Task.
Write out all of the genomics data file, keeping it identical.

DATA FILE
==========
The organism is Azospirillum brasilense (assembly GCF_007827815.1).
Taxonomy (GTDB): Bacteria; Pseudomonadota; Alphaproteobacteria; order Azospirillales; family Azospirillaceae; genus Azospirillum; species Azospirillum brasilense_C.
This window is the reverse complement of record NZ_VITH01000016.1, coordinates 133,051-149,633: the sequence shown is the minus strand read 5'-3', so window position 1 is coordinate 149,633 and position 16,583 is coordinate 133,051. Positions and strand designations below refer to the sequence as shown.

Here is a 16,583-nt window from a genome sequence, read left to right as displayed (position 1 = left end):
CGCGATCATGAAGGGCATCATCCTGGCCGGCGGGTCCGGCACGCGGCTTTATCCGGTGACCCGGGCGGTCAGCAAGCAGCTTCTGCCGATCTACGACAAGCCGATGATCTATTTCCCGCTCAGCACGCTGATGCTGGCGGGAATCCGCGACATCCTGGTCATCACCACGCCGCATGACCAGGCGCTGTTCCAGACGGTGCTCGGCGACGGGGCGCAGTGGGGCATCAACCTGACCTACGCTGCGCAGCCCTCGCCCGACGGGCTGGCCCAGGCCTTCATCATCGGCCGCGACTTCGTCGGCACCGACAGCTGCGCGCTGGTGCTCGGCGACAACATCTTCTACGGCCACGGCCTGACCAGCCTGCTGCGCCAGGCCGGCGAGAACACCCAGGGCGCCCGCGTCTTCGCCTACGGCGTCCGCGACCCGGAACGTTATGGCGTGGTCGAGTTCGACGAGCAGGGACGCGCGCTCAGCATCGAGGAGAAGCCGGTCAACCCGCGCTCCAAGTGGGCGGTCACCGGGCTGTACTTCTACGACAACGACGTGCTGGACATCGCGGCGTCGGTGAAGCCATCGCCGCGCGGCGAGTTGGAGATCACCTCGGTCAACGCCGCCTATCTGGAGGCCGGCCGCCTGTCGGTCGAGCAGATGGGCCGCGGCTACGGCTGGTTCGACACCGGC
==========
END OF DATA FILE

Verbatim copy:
The organism is Azospirillum brasilense (assembly GCF_007827815.1).
Taxonomy (GTDB): Bacteria; Pseudomonadota; Alphaproteobacteria; order Azospirillales; family Azospirillaceae; genus Azospirillum; species Azospirillum brasilense_C.
This window is the reverse complement of record NZ_VITH01000016.1, coordinates 133,051-149,633: the sequence shown is the minus strand read 5'-3', so window position 1 is coordinate 149,633 and position 16,583 is coordinate 133,051. Positions and strand designations below refer to the sequence as shown.

Here is a 16,583-nt window from a genome sequence, read left to right as displayed (position 1 = left end):
CGCGATCATGAAGGGCATCATCCTGGCCGGCGGGTCCGGCACGCGGCTTTATCCGGTGACCCGGGCGGTCAGCAAGCAGCTTCTGCCGATCTACGACAAGCCGATGATCTATTTCCCGCTCAGCACGCTGATGCTGGCGGGAATCCGCGACATCCTGGTCATCACCACGCCGCATGACCAGGCGCTGTTCCAGACGGTGCTCGGCGACGGGGCGCAGTGGGGCATCAACCTGACCTACGCTGCGCAGCCCTCGCCCGACGGGCTGGCCCAGGCCTTCATCATCGGCCGCGACTTCGTCGGCACCGACAGCTGCGCGCTGGTGCTCGGCGACAACATCTTCTACGGCCACGGCCTGACCAGCCTGCTGCGCCAGGCCGGCGAGAACACCCAGGGCGCCCGCGTCTTCGCCTACGGCGTCCGCGACCCGGAACGTTATGGCGTGGTCGAGTTCGACGAGCAGGGACGCGCGCTCAGCATCGAGGAGAAGCCGGTCAACCCGCGCTCCAAGTGGGCGGTCACCGGGCTGTACTTCTACGACAACGACGTGCTGGACATCGCGGCGTCGGTGAAGCCATCGCCGCGCGGCGAGTTGGAGATCACCTCGGTCAACGCCGCCTATCTGGAGGCCGGCCGCCTGTCGGTCGAGCAGATGGGCCGCGGCTACGGCTGGTTCGACACCGGC